• provide declared hearing services to designated persons.

A new paragraph 8(1)(g) is being substituted in the Principal by item 27 of Part 2 of Schedule 1 which makes it a function of AHS to develop standards in relation to noise levels in the community in connection with the prevention of hearing loss.

Note: Paragraph 8(1)(g) of the Principal Act currently makes it a function of AHS to develop standards in relation to hearing products, the provision of hearing services and noise levels in the community in connection with the prevention of hearing loss.

Item 29 of Part 2 of Schedule 1 provides the Minister, subject to disallowance by Parliament, with power to determine that a specified hearing service is a 'declared hearing service' for each of the groups listed in item 24 (see above).

A new section 16A is inserted in the Principal Act by item 37 of Part 2 of Schedule 1 which provides the Minister with the power to dismiss all of the Directors of AHS if he or she believes the performance of the Board has been unsatisfactory for a significant time. The same power of termination is proposed in respect of an appointed Director and Managing Director under items 59 and 71 of Part 2 of Schedule 1.

Note: Neither the Explanatory Memorandum or Second Reading Speech to the Bill define the term 'unsatisfactory'.

Proposed subsection 62(1A), which is inserted in the Principal Act by item 80 of Part 2 of Schedule 1, allows the AHS to charge for hearing services in accordance with an agreement entered into under Part 3 of the proposed Hearing Services Administration Act 1997. Under Part 3 of that proposed Act, AHS may be engaged by the Commonwealth as a contracted service provider to provide hearing services to voucher holders.

Commencement: 1 July 1997 (clause 2).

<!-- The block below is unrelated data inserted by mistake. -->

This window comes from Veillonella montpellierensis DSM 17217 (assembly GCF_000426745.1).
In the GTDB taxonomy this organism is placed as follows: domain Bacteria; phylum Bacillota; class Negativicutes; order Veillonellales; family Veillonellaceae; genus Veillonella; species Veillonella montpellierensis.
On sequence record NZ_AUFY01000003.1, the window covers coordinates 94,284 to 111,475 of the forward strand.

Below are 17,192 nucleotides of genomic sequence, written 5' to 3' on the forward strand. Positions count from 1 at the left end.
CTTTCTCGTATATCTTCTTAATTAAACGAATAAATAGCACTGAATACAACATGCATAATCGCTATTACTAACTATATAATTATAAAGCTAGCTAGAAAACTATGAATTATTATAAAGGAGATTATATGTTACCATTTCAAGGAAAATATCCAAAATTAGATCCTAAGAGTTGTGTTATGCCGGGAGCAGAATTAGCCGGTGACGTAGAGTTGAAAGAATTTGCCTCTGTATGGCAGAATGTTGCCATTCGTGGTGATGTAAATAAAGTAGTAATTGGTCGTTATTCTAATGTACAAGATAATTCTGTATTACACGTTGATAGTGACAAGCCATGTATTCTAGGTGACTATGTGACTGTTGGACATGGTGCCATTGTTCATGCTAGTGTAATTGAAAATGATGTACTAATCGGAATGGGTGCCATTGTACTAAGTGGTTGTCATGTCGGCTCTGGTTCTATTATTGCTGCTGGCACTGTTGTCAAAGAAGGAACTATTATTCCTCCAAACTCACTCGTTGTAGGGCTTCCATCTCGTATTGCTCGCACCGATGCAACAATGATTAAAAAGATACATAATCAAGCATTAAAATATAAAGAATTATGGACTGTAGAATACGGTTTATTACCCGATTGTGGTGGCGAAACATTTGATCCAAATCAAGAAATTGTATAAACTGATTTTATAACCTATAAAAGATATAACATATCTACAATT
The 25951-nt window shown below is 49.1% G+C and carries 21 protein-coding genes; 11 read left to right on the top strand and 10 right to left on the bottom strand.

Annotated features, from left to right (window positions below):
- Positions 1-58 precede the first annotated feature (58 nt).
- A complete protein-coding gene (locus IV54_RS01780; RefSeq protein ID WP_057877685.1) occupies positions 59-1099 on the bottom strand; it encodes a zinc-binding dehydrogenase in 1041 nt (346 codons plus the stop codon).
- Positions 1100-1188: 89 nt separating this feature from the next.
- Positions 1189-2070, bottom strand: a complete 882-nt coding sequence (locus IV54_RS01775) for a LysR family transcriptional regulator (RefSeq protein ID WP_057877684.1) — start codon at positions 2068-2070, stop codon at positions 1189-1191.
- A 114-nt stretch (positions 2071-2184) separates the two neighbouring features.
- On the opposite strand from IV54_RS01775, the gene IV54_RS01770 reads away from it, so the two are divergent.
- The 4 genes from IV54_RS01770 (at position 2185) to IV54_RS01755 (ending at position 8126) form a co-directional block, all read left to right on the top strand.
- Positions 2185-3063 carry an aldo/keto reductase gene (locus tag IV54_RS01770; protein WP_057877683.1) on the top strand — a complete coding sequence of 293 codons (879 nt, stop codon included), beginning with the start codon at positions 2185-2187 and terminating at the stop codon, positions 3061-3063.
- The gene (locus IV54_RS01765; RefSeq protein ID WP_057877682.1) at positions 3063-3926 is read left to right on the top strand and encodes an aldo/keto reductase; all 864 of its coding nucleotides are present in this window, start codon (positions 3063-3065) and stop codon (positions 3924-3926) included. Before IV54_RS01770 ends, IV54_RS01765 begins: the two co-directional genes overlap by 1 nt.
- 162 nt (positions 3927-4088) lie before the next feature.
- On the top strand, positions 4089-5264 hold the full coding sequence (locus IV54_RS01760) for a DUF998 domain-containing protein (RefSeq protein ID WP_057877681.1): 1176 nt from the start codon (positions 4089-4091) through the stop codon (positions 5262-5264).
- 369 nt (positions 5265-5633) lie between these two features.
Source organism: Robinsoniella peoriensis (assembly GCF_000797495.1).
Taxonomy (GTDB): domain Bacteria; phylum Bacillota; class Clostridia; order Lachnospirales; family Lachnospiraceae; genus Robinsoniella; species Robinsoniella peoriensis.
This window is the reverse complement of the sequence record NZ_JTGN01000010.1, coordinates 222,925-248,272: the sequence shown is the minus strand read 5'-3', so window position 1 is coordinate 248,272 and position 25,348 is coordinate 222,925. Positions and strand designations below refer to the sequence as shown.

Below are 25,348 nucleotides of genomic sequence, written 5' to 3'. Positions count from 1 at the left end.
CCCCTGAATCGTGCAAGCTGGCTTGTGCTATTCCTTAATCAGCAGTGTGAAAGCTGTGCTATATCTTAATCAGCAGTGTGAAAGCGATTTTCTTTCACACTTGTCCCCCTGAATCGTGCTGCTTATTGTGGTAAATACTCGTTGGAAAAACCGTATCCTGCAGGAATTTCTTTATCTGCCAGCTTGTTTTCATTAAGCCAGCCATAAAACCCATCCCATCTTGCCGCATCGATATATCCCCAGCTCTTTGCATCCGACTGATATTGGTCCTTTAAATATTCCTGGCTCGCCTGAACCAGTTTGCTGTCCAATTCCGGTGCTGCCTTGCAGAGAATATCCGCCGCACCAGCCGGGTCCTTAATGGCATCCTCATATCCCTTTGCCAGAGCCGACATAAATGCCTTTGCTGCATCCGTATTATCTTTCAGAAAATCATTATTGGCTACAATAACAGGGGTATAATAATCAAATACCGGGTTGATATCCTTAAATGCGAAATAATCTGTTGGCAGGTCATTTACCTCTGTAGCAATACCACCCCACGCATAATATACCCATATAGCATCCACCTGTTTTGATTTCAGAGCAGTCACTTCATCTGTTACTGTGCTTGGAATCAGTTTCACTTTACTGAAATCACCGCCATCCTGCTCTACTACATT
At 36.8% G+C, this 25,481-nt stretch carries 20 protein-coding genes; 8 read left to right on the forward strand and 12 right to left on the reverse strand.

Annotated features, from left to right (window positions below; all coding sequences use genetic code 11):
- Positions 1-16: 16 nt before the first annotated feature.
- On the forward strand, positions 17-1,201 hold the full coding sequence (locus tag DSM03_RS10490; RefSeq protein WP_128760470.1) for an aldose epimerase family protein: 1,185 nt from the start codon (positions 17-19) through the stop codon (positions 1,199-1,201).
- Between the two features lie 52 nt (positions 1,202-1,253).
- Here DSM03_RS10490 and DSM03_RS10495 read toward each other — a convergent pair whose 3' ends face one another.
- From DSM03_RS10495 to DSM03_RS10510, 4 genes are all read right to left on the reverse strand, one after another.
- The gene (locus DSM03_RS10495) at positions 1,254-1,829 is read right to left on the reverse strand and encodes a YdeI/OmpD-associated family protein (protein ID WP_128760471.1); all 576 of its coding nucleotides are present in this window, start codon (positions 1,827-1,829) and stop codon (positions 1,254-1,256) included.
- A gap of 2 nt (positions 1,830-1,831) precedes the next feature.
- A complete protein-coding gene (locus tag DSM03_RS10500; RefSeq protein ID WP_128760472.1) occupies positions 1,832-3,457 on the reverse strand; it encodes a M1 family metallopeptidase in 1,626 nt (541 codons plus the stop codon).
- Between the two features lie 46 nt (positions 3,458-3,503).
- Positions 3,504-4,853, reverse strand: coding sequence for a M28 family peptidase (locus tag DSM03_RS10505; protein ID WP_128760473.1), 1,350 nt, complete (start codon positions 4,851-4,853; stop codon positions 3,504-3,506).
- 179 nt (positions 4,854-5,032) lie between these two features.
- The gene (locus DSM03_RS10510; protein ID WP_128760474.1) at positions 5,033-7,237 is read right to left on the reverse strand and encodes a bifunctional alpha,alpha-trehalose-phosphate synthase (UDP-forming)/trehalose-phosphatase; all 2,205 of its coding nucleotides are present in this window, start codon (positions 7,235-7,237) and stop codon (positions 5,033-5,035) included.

Amendments to the Privacy Act 1988

The Privacy Act 1988 (the Privacy Act) applies primarily to the actions of Commonwealth agencies. Item 2 of Schedule 4 of the Bill extends the definition of agency in the Privacy Act to include the nominated company (see clause 5 of this Bill) or an eligible hearing service provider (see the Hearing Services Administration Bill 1997). Effectively this brings these two bodies within the ambit of the Privacy Act.

Item 7 of Schedule 4 extends the definition of acts and practices of Commonwealth agencies to which the Privacy Act applies to those of an eligible hearing service providerin connection with the provision of hearing services under the proposed Hearing Services Administration Act 1997 Similarly, item 9 of Schedule 4 of the Bill extends the definition of acts and practices of Commonwealth agencies to which the Privacy Act applies to those of a Minister in relation to the affairs, and records of affairs, of an eligible hearing service provider in connection with the provision of hearing services.

Commencement: Royal Assent (clause 2).

Contact Officer and Copyright Details

Ian Ireland
11 March 1997
Bills Digest Service
Information and Research Services

This Digest does not have any official legal status. Other sources should be consulted to determine whether the Bill has been enacted and, if so, whether the subsequent Act reflects further amendments.

IRS staff are available to discuss the paper's contents with Senators and Members and their staff but not with members of the public.

ISSN 1323-9031
Commonwealth of Australia 1996

Except to the extent of the uses permitted under the Copyright Act 1968, no part of this publication may be reproduced or transmitted in any form or by any means, including information storage and retrieval systems, without the prior written consent of the Parliamentary Library, other than by Members of the Australian Parliament in the course of their official duties.

Published by the Department of the Parliamentary Library, 1997.

This page was prepared by the Parliamentary Library, Commonwealth of Australia
Last updated: 9 April 1997